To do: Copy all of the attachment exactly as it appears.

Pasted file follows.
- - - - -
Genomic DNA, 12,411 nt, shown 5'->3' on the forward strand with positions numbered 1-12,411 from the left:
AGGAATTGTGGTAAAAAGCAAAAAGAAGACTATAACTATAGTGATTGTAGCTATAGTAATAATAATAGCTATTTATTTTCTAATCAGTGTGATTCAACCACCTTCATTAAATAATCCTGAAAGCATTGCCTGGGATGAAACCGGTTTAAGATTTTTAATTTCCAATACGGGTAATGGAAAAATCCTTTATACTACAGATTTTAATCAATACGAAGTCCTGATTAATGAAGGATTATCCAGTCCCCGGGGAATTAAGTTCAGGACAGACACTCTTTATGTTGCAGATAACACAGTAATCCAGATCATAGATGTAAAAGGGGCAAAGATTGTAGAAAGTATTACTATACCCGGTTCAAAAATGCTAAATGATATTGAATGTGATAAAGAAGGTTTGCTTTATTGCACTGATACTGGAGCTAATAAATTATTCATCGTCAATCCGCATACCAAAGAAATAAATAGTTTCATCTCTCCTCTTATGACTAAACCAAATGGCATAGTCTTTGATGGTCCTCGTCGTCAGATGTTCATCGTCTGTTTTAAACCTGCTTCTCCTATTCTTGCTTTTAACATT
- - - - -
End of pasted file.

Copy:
Genomic DNA, 12,411 nt, shown 5'->3' on the forward strand with positions numbered 1-12,411 from the left:
AGGAATTGTGGTAAAAAGCAAAAAGAAGACTATAACTATAGTGATTGTAGCTATAGTAATAATAATAGCTATTTATTTTCTAATCAGTGTGATTCAACCACCTTCATTAAATAATCCTGAAAGCATTGCCTGGGATGAAACCGGTTTAAGATTTTTAATTTCCAATACGGGTAATGGAAAAATCCTTTATACTACAGATTTTAATCAATACGAAGTCCTGATTAATGAAGGATTATCCAGTCCCCGGGGAATTAAGTTCAGGACAGACACTCTTTATGTTGCAGATAACACAGTAATCCAGATCATAGATGTAAAAGGGGCAAAGATTGTAGAAAGTATTACTATACCCGGTTCAAAAATGCTAAATGATATTGAATGTGATAAAGAAGGTTTGCTTTATTGCACTGATACTGGAGCTAATAAATTATTCATCGTCAATCCGCATACCAAAGAAATAAATAGTTTCATCTCTCCTCTTATGACTAAACCAAATGGCATAGTCTTTGATGGTCCTCGTCGTCAGATGTTCATCGTCTGTTTTAAACCTGCTTCTCCTATTCTTGCTTTTAACATT